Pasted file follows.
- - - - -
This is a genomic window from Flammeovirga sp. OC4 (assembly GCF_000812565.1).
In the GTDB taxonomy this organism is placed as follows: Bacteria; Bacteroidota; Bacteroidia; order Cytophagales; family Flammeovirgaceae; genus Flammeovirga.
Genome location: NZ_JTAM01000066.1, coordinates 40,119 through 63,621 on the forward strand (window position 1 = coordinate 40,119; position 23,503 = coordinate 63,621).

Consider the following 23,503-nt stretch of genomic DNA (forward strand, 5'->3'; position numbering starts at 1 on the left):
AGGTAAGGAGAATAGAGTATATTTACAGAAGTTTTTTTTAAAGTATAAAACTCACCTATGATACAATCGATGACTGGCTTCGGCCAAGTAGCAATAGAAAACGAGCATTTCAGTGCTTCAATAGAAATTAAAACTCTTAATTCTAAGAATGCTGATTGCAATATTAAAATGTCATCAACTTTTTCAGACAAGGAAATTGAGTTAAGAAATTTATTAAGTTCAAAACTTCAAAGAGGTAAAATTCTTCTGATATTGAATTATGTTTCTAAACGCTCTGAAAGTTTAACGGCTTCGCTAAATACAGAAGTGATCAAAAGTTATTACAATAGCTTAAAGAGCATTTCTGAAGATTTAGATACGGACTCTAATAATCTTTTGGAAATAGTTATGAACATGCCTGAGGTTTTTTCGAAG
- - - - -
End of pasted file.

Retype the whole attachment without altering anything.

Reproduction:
This is a genomic window from Flammeovirga sp. OC4 (assembly GCF_000812565.1).
In the GTDB taxonomy this organism is placed as follows: Bacteria; Bacteroidota; Bacteroidia; order Cytophagales; family Flammeovirgaceae; genus Flammeovirga.
Genome location: NZ_JTAM01000066.1, coordinates 40,119 through 63,621 on the forward strand (window position 1 = coordinate 40,119; position 23,503 = coordinate 63,621).

Consider the following 23,503-nt stretch of genomic DNA (forward strand, 5'->3'; position numbering starts at 1 on the left):
AGGTAAGGAGAATAGAGTATATTTACAGAAGTTTTTTTTAAAGTATAAAACTCACCTATGATACAATCGATGACTGGCTTCGGCCAAGTAGCAATAGAAAACGAGCATTTCAGTGCTTCAATAGAAATTAAAACTCTTAATTCTAAGAATGCTGATTGCAATATTAAAATGTCATCAACTTTTTCAGACAAGGAAATTGAGTTAAGAAATTTATTAAGTTCAAAACTTCAAAGAGGTAAAATTCTTCTGATATTGAATTATGTTTCTAAACGCTCTGAAAGTTTAACGGCTTCGCTAAATACAGAAGTGATCAAAAGTTATTACAATAGCTTAAAGAGCATTTCTGAAGATTTAGATACGGACTCTAATAATCTTTTGGAAATAGTTATGAACATGCCTGAGGTTTTTTCGAAG